What have the Lib Dems done? Jo Swinson, Ed Davey and other senior Liberal Democrats were demanding an in/out EU referendum since at least 2008, and regularly attacked both the Tories and Labour for not wanting one. In 2010 they entered into government with the Tories for no reason other than having a common purpose, and then inflicted policies on the country which have seen poverty (including child poverty) soar, homelessness soar, NHS and education spending crash with the door to privatisation in both thrown open wide, wages stagnate, the biggest fall in living standards since records began, council funding cut to the bone, a huge increase in in-work poverty and a huge increase in self-employment which doesn’t pay enough to live on, zero-hour contracts and insecure agency work. This is the tip of the iceberg of the legacy of the coalition, which is all around us, and I don’t think anyone who truly understands it could ever vote for them again until it’s clear they have fundamentally changed.

They haven’t fundamentally changed. Jo Swinson supported everything the coalition did more than most Tory MPs did. She was still defending austerity during the Lib Dem leadership election. It’s because the Lib Dems, in helping the Tories ruin the country, so destroyed their own image as a ‘progressive’ party that they have clung desperately onto Brexit, now painting themselves as the party which wants to ignore the result of the referendum *they wanted and voted to have*. During the referendum campaign, the Lib Dems explicitly mocked the idea of a second referendum as ‘undemocratic’. They said that the result would be ‘the will of the people’. They said this because they thought remain would win, and the complete 180 on that is exactly the kind of bullshit which turns so many away from politics.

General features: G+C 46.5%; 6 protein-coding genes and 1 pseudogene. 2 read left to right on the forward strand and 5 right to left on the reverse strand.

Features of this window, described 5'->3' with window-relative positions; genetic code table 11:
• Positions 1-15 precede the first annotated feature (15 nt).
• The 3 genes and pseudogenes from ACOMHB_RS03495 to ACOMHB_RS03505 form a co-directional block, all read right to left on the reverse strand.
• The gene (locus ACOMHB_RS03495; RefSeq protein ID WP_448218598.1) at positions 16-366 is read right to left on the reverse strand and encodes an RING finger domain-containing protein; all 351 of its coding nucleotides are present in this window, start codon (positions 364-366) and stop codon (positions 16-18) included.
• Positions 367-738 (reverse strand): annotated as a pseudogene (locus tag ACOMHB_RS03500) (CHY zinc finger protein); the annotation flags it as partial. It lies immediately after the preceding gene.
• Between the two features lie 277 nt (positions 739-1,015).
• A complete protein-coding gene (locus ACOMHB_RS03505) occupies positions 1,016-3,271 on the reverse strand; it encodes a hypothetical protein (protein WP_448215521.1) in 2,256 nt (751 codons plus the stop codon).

They have zero plan on Brexit beyond running around blaming everyone else and offering fantasy positions. They’ll revoke article 50 if they get a majority, knowing they will never get a majority. They want a second referendum, but they can’t say what the second option would be and refuse to support the only party which can actually deliver another referendum – Labour. They are targeting Labour MPs in marginal seats where the Tories are second, making it more likely that a Tory Party standing on a hard Brexit platform will win seats. They care about absolutely nothing but the survival of their party and are merrily screwing the country again to secure this.

In brief, I’d ask the kind of people you’re describing a few simple questions:

– Why has the narrative on austerity changed between 2010 and now, to the point where every party distances themselves from it?

– Why do the Lib Dems, under a leader who advocated, voted for and still defends the dismal record of the coalition and the misery it has wrought, deserve to be forgiven?

– Why do the Lib Dems, who wanted an in/out EU referendum before the Tories did and who voted for the 2016 referendum, deserve to be rewarded for now wanting to ignore that referendum?

– How will voting Lib Dem actually stop Brexit? What is the actual plan that doesn’t involve a Labour government? There isn’t one.